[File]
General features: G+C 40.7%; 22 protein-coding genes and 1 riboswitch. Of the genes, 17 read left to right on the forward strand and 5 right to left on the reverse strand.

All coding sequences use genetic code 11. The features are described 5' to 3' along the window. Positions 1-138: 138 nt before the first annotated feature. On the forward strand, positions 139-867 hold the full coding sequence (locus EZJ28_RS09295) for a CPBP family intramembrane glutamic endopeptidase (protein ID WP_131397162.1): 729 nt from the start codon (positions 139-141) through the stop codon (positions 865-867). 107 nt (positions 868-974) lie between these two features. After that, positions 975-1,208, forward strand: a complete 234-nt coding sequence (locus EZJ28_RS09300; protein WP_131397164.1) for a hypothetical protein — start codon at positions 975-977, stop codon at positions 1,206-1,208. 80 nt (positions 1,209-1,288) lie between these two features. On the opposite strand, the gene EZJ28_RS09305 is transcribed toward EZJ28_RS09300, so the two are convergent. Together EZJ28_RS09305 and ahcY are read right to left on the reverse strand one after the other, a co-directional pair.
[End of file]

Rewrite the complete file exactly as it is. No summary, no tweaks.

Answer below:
General features: G+C 40.7%; 22 protein-coding genes and 1 riboswitch. Of the genes, 17 read left to right on the forward strand and 5 right to left on the reverse strand.

All coding sequences use genetic code 11. The features are described 5' to 3' along the window. Positions 1-138: 138 nt before the first annotated feature. On the forward strand, positions 139-867 hold the full coding sequence (locus EZJ28_RS09295) for a CPBP family intramembrane glutamic endopeptidase (protein ID WP_131397162.1): 729 nt from the start codon (positions 139-141) through the stop codon (positions 865-867). 107 nt (positions 868-974) lie between these two features. After that, positions 975-1,208, forward strand: a complete 234-nt coding sequence (locus EZJ28_RS09300; protein WP_131397164.1) for a hypothetical protein — start codon at positions 975-977, stop codon at positions 1,206-1,208. 80 nt (positions 1,209-1,288) lie between these two features. On the opposite strand, the gene EZJ28_RS09305 is transcribed toward EZJ28_RS09300, so the two are convergent. Together EZJ28_RS09305 and ahcY are read right to left on the reverse strand one after the other, a co-directional pair.